It’s no Keynote, but…

I put together my first presentation for CUES earlier this week and posted the preview to it on the fi-linx blog.  My goal was to have zero bullet points.  Deposit Reclassification is a very boring, detailed topic that is not very interested to anyone but a CFO so I tried to make it half-way entertaining.  Needless to say, if you ever wanted to know what I really do, take a look at the presentation.  The download has all of the notes for each slide as well.  It is designed for me to walk the audience through the concept so it may make more sense with the notes.

I intently studied some of Tim’s awesome presentations with Keynote and I was very impressed.  Keynote rocks, but I’ll leave the crapple* to the apple “fan boys”.   And Denise.

*crapple – combintation of crack apple or crap apple, depending on your point of view.

Don’t fly US Air

I got back from my travels to the east coast this past week.  Barely.  My trip out was a nightmare and my trip back wasn’t any better.  My flight leaving Boston for Philly was delayed an hour so I’d miss my connection to Portland.  There was no room on the earlier Philly flights and I didn’t stand a chance on the 15-passenger stand by list.  I got rerouted through Vegas then on to Portland, but every US Air flight I touched was at least an hour late.  Rather than landing in Portland at 11:30 Pacific, I got there at about 2:30 AM.  US Air, of course, lost my luggage, so I had to deal with that until about 3:30.  Back home at 5 AM.  I said it in my last post and I’ll say it again, don’t fly US Air and avoid Philly like the plague.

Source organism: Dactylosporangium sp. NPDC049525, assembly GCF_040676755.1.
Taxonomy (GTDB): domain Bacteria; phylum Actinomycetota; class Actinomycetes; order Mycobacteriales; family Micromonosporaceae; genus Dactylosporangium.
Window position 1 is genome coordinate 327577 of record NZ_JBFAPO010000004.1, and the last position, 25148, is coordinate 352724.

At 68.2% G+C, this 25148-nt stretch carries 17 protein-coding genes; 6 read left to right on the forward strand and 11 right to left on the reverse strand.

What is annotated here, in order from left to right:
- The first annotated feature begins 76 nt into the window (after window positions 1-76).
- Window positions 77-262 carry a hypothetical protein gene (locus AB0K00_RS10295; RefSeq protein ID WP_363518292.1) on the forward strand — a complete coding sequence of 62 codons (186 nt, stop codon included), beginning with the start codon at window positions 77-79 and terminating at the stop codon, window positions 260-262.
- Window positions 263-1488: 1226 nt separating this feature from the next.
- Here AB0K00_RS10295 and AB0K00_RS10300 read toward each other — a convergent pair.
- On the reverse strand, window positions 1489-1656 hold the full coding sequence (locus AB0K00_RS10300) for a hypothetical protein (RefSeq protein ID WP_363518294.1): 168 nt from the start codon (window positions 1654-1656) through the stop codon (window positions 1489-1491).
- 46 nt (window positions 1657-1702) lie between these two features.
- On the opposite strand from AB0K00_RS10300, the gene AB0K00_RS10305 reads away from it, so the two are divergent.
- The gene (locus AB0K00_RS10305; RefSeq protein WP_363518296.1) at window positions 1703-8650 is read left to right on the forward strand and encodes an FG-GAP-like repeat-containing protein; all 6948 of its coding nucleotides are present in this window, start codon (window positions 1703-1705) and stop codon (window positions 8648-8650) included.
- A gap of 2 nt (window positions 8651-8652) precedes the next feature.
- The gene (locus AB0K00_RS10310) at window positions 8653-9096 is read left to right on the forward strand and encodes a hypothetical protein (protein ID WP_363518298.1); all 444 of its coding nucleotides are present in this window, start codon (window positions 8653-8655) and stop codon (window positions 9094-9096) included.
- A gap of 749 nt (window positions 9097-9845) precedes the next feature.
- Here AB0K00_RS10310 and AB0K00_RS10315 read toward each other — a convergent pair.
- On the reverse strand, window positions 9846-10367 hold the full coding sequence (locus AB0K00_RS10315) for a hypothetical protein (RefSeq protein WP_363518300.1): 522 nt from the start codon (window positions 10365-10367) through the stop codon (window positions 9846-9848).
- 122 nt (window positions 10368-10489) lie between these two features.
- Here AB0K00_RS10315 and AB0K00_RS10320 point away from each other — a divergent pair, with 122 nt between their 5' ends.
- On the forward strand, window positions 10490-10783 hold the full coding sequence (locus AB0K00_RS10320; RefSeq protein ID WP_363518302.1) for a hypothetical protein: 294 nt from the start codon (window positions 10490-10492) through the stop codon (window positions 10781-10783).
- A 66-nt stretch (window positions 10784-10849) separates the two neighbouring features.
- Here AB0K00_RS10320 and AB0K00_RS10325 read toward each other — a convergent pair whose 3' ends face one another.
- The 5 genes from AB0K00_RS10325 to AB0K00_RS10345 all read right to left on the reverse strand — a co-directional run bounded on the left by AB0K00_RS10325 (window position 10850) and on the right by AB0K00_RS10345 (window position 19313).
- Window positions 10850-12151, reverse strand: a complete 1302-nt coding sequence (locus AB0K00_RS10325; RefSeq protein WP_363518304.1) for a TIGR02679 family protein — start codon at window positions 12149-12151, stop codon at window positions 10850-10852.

On a brighter note, it’s nice to be back!  I worked a half day on Thursday, seeing as I didn’t get to bed until 5 AM, and then we had a servant-for-a-day promo on Friday were myself and a handful of our senior management played servants to FSR’s, tellers, and a cell center rep.  I got lots of food, ran a fair amount of errands, and made quite a few phone calls to our members!  It was a great time!